We Set the Dark On Fire by Tehlor Key Mejia

819wRE-AaMLTitle: We Set the Dark On Fire
Author: Tehlor Kay Mejia
YA dystopia — but not the kind you’re used to
Describe it in a sentence: 
A young woman has been primed to be a “Primera,” or “first wife,” to a man in a world upheld by bigamist marriages and extreme inequality (and some pretty creative mythologies)
TV/movie character who would like it: The women in The Handmaid’s Tale would definitely feel solidarity to Dani’s problems.

In preparation for Refinery29’s YA Month, I’ve been reading a lot of YA. A lot. And I’ve enjoyed a lot of them. But among them all, We Set the Dark on Fire by debut novelist Tehlor Kay Mejia stands out for its timeliness, its stunning prose, and its absolutely new/creative/wonderful world.

Dani was never supposed to get to where she was: At the Primera graduation ceremony, about to be married off to the son of an incredibly powerful family. Years ago, her parents illegally crossed over to Medio, the affluent half of the island, making their daughter’s social ascent possible. So, Dani holds a secret. It will be the first of many.

Dani is married off to Mateo Garcia, poised to be the next President of their country. As a Primera, Dani is supposed to be his partner and intellectual equal. But his soul and body will be nourished by his Segunda wife – Carmen. Of all the wives, Dani didn’t want it to be Carmen. They were sworn enemies. Now, Dani is locked in this cold (but fancy AF) environment. Mateo is like a mini power hungry Commander Fred of The Handmaid’s Tale. He squashes all input from Dani. Her role is to be helpful and supportive. What is she going to do if he rejects all her advances? Well, Mateo knows what he wants her to do: Clean, clean, clean some more. Not quite what she envisioned for herself back at school. But since she’s a Primera, she’s supposed to remain placid, keep her composure.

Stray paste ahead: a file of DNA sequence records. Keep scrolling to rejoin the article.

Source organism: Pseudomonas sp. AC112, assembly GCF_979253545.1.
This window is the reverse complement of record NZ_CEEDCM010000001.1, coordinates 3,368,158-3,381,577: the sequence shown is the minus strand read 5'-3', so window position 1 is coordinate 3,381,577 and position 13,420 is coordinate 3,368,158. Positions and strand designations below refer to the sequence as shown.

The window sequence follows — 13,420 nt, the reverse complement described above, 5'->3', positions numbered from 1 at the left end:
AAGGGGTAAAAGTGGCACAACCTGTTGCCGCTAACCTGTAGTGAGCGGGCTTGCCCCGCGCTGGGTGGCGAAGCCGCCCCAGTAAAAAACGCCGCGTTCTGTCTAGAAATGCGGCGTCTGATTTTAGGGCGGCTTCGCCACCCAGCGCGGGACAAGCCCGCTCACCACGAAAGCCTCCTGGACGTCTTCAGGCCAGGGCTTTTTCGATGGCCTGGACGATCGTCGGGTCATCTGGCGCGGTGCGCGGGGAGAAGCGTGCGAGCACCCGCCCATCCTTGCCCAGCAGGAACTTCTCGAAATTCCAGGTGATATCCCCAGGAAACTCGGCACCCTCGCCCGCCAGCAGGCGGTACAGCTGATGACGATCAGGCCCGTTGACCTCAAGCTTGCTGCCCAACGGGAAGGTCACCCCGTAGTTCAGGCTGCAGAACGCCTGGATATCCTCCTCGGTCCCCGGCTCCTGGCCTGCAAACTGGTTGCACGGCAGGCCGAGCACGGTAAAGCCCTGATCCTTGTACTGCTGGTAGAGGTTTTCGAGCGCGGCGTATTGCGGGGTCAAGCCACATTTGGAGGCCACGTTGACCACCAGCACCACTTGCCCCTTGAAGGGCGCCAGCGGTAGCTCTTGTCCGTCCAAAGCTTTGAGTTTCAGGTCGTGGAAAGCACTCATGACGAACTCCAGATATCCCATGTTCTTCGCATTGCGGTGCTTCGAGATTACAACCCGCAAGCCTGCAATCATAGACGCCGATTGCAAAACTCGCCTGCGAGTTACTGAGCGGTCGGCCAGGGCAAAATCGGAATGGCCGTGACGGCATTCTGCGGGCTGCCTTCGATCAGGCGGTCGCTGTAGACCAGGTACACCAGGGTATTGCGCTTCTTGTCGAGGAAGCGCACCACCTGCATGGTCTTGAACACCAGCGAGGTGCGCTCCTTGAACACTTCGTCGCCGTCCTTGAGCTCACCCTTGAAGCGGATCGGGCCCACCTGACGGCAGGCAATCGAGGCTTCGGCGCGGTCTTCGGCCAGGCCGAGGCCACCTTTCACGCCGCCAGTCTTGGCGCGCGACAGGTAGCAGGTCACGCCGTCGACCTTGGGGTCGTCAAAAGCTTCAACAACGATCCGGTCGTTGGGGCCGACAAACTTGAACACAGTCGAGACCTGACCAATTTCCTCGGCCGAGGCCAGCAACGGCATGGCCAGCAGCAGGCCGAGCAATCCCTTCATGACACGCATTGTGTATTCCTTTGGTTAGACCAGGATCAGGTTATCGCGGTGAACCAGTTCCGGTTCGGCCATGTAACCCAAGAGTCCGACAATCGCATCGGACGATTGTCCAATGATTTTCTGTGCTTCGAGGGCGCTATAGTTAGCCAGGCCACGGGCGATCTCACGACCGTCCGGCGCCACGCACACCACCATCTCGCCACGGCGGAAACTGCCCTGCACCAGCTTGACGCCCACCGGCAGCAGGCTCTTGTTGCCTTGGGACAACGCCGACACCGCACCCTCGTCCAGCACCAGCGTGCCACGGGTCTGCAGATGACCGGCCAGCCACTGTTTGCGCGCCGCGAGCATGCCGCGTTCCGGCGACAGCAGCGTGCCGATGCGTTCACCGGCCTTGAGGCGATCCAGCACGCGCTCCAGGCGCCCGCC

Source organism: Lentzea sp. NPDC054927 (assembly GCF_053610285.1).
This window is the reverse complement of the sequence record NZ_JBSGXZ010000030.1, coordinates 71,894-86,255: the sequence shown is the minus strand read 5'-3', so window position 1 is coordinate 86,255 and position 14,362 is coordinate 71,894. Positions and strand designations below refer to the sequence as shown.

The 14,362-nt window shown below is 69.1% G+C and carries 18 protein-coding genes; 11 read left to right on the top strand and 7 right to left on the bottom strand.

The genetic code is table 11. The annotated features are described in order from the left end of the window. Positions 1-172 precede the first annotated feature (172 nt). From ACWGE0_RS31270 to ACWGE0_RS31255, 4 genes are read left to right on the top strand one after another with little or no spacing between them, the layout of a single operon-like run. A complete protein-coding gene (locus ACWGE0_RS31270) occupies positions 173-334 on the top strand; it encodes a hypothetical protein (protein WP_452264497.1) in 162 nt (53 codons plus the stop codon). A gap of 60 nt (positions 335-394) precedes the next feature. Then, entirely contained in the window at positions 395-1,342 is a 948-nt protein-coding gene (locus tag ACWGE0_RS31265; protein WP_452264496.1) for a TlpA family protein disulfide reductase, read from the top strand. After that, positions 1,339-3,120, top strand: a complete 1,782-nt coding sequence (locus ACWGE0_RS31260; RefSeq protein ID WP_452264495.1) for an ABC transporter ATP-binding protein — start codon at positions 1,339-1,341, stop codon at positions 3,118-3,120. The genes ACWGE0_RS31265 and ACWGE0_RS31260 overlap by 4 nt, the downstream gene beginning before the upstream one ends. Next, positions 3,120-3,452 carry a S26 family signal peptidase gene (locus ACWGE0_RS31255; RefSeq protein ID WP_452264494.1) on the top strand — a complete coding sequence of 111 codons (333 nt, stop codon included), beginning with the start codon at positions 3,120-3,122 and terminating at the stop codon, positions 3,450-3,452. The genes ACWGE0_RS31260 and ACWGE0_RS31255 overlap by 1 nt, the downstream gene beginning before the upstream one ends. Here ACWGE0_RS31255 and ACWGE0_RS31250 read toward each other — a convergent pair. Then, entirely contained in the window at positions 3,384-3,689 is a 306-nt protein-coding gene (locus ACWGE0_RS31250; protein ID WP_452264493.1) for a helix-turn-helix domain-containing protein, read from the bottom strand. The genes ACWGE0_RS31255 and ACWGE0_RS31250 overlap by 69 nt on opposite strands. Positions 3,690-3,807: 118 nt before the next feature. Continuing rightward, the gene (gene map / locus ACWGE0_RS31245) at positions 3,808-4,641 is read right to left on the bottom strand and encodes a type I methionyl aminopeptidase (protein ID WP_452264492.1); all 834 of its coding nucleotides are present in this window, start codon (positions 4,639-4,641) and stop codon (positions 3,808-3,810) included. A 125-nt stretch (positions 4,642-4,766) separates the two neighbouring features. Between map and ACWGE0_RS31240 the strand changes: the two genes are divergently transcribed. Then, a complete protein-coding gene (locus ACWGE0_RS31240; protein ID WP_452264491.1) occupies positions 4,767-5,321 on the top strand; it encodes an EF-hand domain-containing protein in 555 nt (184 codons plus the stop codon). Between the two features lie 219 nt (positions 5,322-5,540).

Of course, Mateo’s so busy being a teenage man about town he doesn’t realize what else is happening right under his nose. Dani and Carmen realize their friction may have come from another source. Not hate, but fascination. Not hate, but looove. Yes! There are some terrific moments of intimacy, punctuating the bleak conditions of Medio. As with my favorite books, there are sprinklings of attraction that remind us why we’re on the planet.

There’s also the other factor moving the book’s plot forward. The revolution. They’ve tapped Dani. She’ll have to sacrifice her safety to be a part of something bigger than herself.

Mejia has tapped into something special with this book. It’s politically relevant, yet, but also emotionally potent. I was cheering Dani on. She’s not invulnerable, not completely brave all the time like so many YA protagonists in dystopias are. She has to become brave, because no one else is looking out for her in this cold, unequal world. TOO REAL!

I’m really looking forward to seeing how she expands the world in the next book. Unlike adult dystopias, there’s a glimpse of hope at the end of this book. Dani might be all right. Medio might be, too.

Books on Deck

If I weren’t a senior in college with five classes, four jobs, and a literary magazine to run, these are the books I’d be diving in to right about now. Some have been cookin’ on the back of my mind for a while, some are books I’m embarrassed I haven’t read, and others, I’ve just heard of.

Dandelion Wine 
by Ray Bradbury. From what I’ve heard, it’s the best book ever. Seems like just the kind of nostalgia-tinted American childhood tale that I love more than anything.From the Sandlot to Wet Hot American Summer, this is an entirely American genre that I can never get enough of. Give me a young boy in the Midwest in the sweltering months some decades ago and you’ll, more likely than not, be giving me a helluva story.


Americanah by Chimamanda Ngozi, mostly because everyone I know has raved about it and I’m ready to jump on the bandwagon. When are the masses ever wrong, am I right?

url-1An Unnecessary Woman by Rabih Alammedine. A single, aging woman living alone in a war-torn, rubbled city with only her books to keep her company. Sounds like a protagonist I would’ve written. Plus I suspect it’ll be the kind of book that gives me more books to read.


Nora Webster by Colm Toibin. Toibin taught a class on Irish Prose that I took as a freshman. It was evident even as he was lecturing on Yeats and the modern Irish novel that he was, above all, a storyteller. I read Brooklyn and was floored by the compassion and closeness with which he wrote woman. I have no idea what this book is about but I know I want to read it.


Nineteen Eighty Four by George Orwell (!!) You see why I’m embarrassed.


Outline by Rachel Cusk, because it’s about an American writing teacher living in Athens, which is, hello, my dream.


Last but not least, Wild by Cheryl Strayed. I’m very much into the Strayed-iverse from her book Tiny Beautiful Things; it’s about time I read the book that launched her career.